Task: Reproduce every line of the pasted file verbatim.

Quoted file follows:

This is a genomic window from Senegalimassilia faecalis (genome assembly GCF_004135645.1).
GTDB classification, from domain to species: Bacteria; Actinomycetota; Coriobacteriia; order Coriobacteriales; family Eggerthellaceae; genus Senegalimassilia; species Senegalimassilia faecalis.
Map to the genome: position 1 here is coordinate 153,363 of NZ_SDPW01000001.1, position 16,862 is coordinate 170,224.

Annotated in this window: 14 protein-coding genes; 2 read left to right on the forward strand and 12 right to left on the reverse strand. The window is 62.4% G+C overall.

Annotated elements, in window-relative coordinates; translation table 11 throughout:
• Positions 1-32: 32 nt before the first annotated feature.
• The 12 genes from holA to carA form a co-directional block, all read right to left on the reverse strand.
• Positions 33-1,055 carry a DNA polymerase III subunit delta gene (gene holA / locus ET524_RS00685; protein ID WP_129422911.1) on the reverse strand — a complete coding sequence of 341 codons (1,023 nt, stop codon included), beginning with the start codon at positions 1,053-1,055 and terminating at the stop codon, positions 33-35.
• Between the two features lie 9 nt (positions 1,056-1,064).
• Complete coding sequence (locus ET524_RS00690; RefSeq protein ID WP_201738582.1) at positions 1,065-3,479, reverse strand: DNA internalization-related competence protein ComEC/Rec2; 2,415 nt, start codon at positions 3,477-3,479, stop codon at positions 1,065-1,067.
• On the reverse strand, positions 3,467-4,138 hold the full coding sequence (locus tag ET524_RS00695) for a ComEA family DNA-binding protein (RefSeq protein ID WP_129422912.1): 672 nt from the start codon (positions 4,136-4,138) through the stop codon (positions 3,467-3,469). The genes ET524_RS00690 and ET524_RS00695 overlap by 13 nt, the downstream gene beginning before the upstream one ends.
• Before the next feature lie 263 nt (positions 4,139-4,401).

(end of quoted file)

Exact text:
This is a genomic window from Senegalimassilia faecalis (genome assembly GCF_004135645.1).
GTDB classification, from domain to species: Bacteria; Actinomycetota; Coriobacteriia; order Coriobacteriales; family Eggerthellaceae; genus Senegalimassilia; species Senegalimassilia faecalis.
Map to the genome: position 1 here is coordinate 153,363 of NZ_SDPW01000001.1, position 16,862 is coordinate 170,224.

Annotated in this window: 14 protein-coding genes; 2 read left to right on the forward strand and 12 right to left on the reverse strand. The window is 62.4% G+C overall.

Annotated elements, in window-relative coordinates; translation table 11 throughout:
• Positions 1-32: 32 nt before the first annotated feature.
• The 12 genes from holA to carA form a co-directional block, all read right to left on the reverse strand.
• Positions 33-1,055 carry a DNA polymerase III subunit delta gene (gene holA / locus ET524_RS00685; protein ID WP_129422911.1) on the reverse strand — a complete coding sequence of 341 codons (1,023 nt, stop codon included), beginning with the start codon at positions 1,053-1,055 and terminating at the stop codon, positions 33-35.
• Between the two features lie 9 nt (positions 1,056-1,064).
• Complete coding sequence (locus ET524_RS00690; RefSeq protein ID WP_201738582.1) at positions 1,065-3,479, reverse strand: DNA internalization-related competence protein ComEC/Rec2; 2,415 nt, start codon at positions 3,477-3,479, stop codon at positions 1,065-1,067.
• On the reverse strand, positions 3,467-4,138 hold the full coding sequence (locus tag ET524_RS00695) for a ComEA family DNA-binding protein (RefSeq protein ID WP_129422912.1): 672 nt from the start codon (positions 4,136-4,138) through the stop codon (positions 3,467-3,469). The genes ET524_RS00690 and ET524_RS00695 overlap by 13 nt, the downstream gene beginning before the upstream one ends.
• Before the next feature lie 263 nt (positions 4,139-4,401).